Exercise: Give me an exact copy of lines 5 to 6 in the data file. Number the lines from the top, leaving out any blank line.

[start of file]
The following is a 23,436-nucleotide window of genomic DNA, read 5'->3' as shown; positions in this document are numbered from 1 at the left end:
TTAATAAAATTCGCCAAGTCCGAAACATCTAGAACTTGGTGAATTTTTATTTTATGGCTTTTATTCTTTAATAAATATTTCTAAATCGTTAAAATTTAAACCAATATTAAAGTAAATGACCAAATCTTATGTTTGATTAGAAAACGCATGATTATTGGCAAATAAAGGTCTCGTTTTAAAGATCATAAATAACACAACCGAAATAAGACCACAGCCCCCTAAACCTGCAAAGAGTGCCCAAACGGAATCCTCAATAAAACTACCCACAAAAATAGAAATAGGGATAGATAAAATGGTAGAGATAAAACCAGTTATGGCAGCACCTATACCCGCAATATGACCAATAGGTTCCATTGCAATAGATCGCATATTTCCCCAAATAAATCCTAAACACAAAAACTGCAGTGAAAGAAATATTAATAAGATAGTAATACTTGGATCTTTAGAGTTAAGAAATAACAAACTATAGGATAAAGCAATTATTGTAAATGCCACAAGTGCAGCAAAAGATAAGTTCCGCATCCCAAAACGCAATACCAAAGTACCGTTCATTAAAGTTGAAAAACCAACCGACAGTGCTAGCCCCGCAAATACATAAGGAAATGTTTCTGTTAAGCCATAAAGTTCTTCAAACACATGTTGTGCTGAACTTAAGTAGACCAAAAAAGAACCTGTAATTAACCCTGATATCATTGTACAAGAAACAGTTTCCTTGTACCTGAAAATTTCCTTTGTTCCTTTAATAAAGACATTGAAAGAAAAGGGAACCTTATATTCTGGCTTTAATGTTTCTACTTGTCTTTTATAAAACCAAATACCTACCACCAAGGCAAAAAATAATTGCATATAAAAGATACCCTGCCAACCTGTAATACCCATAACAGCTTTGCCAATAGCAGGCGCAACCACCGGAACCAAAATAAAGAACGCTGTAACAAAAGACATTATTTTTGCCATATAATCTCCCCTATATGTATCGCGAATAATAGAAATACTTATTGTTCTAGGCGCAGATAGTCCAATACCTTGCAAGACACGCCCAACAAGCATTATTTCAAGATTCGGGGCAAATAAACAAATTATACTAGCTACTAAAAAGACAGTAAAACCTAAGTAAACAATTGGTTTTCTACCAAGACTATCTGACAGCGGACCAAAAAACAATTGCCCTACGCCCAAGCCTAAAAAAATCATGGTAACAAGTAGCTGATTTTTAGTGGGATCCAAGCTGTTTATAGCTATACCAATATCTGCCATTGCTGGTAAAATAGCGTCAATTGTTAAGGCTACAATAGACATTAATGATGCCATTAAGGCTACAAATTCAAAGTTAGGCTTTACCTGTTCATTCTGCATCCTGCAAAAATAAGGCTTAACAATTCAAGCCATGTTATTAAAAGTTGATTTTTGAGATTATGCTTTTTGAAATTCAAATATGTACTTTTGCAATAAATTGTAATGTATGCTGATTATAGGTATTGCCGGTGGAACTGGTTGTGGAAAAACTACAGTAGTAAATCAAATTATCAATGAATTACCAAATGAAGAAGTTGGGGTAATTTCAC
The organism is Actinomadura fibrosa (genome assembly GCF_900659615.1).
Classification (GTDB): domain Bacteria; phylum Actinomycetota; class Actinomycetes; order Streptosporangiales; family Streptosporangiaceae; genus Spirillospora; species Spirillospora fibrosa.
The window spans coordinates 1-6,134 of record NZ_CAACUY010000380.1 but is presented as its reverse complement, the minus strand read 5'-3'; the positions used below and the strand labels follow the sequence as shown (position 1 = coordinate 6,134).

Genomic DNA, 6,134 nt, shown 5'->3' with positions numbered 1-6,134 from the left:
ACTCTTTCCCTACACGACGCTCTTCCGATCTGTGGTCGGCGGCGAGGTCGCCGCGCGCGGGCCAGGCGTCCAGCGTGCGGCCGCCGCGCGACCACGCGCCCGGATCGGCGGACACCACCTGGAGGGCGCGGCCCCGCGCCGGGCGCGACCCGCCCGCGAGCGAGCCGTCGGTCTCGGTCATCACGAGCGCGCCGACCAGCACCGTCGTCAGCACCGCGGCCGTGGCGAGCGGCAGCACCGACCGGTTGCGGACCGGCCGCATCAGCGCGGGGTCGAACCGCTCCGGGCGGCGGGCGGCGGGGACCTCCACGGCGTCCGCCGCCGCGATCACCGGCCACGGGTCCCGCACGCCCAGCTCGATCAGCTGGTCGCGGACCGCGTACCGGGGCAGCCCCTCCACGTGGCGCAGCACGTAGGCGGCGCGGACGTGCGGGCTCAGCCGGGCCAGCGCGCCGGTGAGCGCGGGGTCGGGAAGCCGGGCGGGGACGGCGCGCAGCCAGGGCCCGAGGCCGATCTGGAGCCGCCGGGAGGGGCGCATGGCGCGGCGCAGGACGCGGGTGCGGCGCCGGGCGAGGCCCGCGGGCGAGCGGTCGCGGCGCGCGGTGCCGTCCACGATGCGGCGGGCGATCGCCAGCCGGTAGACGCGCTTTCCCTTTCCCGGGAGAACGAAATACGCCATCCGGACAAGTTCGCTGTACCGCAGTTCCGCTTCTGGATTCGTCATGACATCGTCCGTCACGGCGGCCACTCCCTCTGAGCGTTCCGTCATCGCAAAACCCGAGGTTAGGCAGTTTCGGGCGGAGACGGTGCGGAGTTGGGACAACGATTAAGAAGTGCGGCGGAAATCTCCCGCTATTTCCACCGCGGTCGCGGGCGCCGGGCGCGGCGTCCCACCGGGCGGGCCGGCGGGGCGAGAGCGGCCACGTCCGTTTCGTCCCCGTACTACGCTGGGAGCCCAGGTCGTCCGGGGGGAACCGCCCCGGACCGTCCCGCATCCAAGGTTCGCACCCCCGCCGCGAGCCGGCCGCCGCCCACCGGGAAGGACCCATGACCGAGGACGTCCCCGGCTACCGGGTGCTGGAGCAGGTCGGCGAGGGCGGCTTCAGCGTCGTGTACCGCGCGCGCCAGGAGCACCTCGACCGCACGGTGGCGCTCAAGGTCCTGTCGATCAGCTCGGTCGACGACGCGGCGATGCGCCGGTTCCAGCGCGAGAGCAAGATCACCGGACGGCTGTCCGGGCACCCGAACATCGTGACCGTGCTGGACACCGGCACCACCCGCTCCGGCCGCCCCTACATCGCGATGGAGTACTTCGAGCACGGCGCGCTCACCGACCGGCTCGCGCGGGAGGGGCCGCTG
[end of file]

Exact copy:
The window spans coordinates 1-6,134 of record NZ_CAACUY010000380.1 but is presented as its reverse complement, the minus strand read 5'-3'; the positions used below and the strand labels follow the sequence as shown (position 1 = coordinate 6,134).

Genomic DNA, 6,134 nt, shown 5'->3' with positions numbered 1-6,134 from the left: